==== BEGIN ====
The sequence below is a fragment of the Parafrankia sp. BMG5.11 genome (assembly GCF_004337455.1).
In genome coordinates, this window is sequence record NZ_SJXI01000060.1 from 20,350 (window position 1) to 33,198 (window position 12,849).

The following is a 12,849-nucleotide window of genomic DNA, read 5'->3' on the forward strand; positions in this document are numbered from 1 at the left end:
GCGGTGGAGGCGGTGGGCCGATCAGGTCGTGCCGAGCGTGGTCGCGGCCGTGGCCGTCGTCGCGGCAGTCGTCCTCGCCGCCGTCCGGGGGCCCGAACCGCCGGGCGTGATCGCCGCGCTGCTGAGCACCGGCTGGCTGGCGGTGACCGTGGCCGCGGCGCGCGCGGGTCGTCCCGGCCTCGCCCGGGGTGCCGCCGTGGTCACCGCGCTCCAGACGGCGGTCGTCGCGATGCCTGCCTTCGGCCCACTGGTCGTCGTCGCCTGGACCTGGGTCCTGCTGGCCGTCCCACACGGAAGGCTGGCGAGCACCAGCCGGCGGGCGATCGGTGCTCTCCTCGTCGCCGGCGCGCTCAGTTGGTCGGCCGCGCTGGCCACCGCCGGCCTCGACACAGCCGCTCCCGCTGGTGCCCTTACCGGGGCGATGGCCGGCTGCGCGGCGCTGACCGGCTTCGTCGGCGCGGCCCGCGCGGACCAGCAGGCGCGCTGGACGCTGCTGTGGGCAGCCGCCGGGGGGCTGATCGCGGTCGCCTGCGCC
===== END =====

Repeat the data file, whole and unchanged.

The sequence below is a fragment of the Parafrankia sp. BMG5.11 genome (assembly GCF_004337455.1).
In genome coordinates, this window is sequence record NZ_SJXI01000060.1 from 20,350 (window position 1) to 33,198 (window position 12,849).

The following is a 12,849-nucleotide window of genomic DNA, read 5'->3' on the forward strand; positions in this document are numbered from 1 at the left end:
GCGGTGGAGGCGGTGGGCCGATCAGGTCGTGCCGAGCGTGGTCGCGGCCGTGGCCGTCGTCGCGGCAGTCGTCCTCGCCGCCGTCCGGGGGCCCGAACCGCCGGGCGTGATCGCCGCGCTGCTGAGCACCGGCTGGCTGGCGGTGACCGTGGCCGCGGCGCGCGCGGGTCGTCCCGGCCTCGCCCGGGGTGCCGCCGTGGTCACCGCGCTCCAGACGGCGGTCGTCGCGATGCCTGCCTTCGGCCCACTGGTCGTCGTCGCCTGGACCTGGGTCCTGCTGGCCGTCCCACACGGAAGGCTGGCGAGCACCAGCCGGCGGGCGATCGGTGCTCTCCTCGTCGCCGGCGCGCTCAGTTGGTCGGCCGCGCTGGCCACCGCCGGCCTCGACACAGCCGCTCCCGCTGGTGCCCTTACCGGGGCGATGGCCGGCTGCGCGGCGCTGACCGGCTTCGTCGGCGCGGCCCGCGCGGACCAGCAGGCGCGCTGGACGCTGCTGTGGGCAGCCGCCGGGGGGCTGATCGCGGTCGCCTGCGCC